Summary of Amendments Submitted to the Rules Committee for H.R. 4402 - National Strategic and Critical Minerals Production Act of 2012

Summaries Derived from Information Provided by Sponsors

Bonamici (OR), Waters (CA), Berman (CA), Moran, James (VA)


Would prohibit issuance of mineral exploration or mine permit under the Act to a person found to be in violation of Sections 13(p) or 13(q) of the Securities and Exchange Act of 1934, regarding trafficking in conflict minerals.

Boswell (IA)


Would clarifiy the definition of “strategic and critical minerals” to specifically include Rare Earth Elements, or any mineral identified by the Department of Defense, the Department of Energy, or the U.S. Geological Survey as a critical or necessary mineral vulnerable to current of future supply shortages/disruptions.

Cravaack (MN)


Would allow projects that have already applied for a permit access to the new expedited process under the bill.

Grijalva, Raul (AZ)


Would exempt from the bill any mineral exploration or mining permit a lead agency determines would diminish opportunities for hunting, fishing, grazing, or recreation on public lands. By protecting the status of hunting , fishing, grazing and other recreational uses on federal lands, the amendment will guarantee that the multiple use mandate for federal lands is not compromised by the underlying bill.

Hastings, Alcee (FL)


Would create an exception for non-profit entities and individuals from the outright elimination (found in Section 205 of H.R. 4402) of the shifting of attorneys' fees pursuant to the Equal Access to Justice Act.

Hastings, Alcee (FL)


Would give the lead agency, in the event of new or unforeseen information, the authority to extend by two six-month periods the arbitrary 30 month time limit the bill imposes on permit approval.

Holt (NJ)


Would, as a condition of a new mining permit, require disclosure of federal political contributions made by the applicant during the preceding five years.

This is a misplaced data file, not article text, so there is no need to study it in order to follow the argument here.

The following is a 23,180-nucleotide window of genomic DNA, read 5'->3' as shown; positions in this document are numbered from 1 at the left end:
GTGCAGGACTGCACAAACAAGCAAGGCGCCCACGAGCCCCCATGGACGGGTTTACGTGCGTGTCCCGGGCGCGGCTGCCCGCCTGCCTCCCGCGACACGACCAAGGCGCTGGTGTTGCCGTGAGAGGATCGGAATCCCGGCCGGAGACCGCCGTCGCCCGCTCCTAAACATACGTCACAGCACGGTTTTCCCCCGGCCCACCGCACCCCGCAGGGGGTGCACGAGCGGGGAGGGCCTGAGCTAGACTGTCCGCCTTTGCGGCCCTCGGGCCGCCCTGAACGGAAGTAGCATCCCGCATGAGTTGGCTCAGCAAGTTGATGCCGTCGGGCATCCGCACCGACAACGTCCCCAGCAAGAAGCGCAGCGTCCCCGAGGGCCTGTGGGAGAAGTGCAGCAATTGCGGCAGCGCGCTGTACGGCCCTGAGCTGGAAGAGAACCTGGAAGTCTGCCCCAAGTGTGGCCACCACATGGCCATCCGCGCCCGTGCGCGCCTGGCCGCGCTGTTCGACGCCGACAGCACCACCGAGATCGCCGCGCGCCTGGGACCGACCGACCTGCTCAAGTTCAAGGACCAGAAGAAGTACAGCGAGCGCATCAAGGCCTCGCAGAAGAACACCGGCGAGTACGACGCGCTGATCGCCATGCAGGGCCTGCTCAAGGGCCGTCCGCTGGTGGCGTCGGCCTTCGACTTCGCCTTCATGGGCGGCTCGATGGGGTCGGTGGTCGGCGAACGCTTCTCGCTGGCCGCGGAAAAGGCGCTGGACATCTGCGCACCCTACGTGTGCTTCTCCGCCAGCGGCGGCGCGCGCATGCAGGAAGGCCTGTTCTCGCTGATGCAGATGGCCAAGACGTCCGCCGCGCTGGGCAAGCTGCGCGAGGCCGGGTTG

Kucinich (OH)


REVISED Would require the Secretary of the Department of Health and Human Services to determine the risks to the surrounding communities of cancers, birth defects and other major health problems posed by projects covered by the bill.

Markey, Edward (MA)


Would require a royalty payment of 12.5% of the value of hardrock minerals mined on federal lands. Revenue generated by the royalty payment would be dedicated to cleaning up abandoned hardrock mines.

Tonko (NY)


REVISED Would narrow the scope of the underlying bill to include strategic and critical minerals only.

Young, Don (AK)


Would allow the lead agency, as established under this bill, to exempt existing Mineral Prescriptions for strategic and critical materials within federally administered national forests from the procedures detailed at and all rules promulgated under part 294 of title 36 of the Code for Federal Regulations. In addition, the amendment would extend this exemption to areas integral to access of the Mineral Prescriptions, and the construction, operation, maintenance, and restoration of any existing Mineral Prescriptions.